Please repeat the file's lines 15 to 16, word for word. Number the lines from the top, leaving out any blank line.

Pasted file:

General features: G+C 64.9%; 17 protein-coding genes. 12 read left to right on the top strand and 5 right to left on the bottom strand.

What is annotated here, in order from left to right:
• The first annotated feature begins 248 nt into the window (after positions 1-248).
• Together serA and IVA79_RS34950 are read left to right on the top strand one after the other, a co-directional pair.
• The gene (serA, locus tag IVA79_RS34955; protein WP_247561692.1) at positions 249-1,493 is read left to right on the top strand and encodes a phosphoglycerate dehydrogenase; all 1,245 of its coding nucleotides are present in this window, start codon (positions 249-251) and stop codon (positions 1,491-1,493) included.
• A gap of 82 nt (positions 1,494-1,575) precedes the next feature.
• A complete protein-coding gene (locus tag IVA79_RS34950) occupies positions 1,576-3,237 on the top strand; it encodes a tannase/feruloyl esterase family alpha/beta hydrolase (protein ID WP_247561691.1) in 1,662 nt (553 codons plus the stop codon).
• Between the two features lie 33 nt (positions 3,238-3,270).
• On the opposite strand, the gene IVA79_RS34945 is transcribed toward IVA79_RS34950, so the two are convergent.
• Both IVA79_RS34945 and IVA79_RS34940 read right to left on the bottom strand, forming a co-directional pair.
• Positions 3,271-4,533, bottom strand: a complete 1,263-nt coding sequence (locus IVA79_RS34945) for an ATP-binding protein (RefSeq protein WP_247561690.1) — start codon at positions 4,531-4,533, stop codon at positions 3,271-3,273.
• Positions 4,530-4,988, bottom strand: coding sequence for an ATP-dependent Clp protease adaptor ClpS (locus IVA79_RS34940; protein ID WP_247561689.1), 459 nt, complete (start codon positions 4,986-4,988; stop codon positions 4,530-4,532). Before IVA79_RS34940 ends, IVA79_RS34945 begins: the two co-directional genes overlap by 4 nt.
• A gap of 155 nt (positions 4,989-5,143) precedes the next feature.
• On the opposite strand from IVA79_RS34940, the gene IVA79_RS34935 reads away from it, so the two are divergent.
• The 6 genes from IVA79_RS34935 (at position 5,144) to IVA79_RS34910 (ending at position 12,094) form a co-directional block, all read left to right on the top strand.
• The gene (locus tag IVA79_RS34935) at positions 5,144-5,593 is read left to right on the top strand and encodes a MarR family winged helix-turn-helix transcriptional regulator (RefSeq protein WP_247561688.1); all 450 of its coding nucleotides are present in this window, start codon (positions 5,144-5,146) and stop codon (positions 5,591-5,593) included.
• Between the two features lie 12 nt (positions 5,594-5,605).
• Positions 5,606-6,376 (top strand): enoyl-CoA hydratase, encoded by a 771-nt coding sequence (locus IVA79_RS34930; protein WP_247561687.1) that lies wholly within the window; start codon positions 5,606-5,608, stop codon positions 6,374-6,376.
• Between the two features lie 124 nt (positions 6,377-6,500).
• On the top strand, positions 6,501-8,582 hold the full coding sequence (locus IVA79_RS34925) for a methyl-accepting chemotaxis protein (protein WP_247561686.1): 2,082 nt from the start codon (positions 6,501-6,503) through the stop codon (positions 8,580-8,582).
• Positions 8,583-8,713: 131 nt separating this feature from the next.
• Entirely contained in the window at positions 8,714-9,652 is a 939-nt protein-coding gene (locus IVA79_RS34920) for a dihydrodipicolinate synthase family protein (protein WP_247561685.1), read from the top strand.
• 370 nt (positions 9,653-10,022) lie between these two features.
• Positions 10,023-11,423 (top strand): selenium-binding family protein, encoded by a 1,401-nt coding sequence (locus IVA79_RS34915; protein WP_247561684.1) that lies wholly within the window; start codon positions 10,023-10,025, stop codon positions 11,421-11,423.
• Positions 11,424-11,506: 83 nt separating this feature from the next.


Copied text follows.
• The 6 genes from IVA79_RS34935 (at position 5,144) to IVA79_RS34910 (ending at position 12,094) form a co-directional block, all read left to right on the top strand.
• The gene (locus tag IVA79_RS34935) at positions 5,144-5,593 is read left to right on the top strand and encodes a MarR family winged helix-turn-helix transcriptional regulator (RefSeq protein WP_247561688.1); all 450 of its coding nucleotides are present in this window, start codon (positions 5,144-5,146) and stop codon (positions 5,591-5,593) included.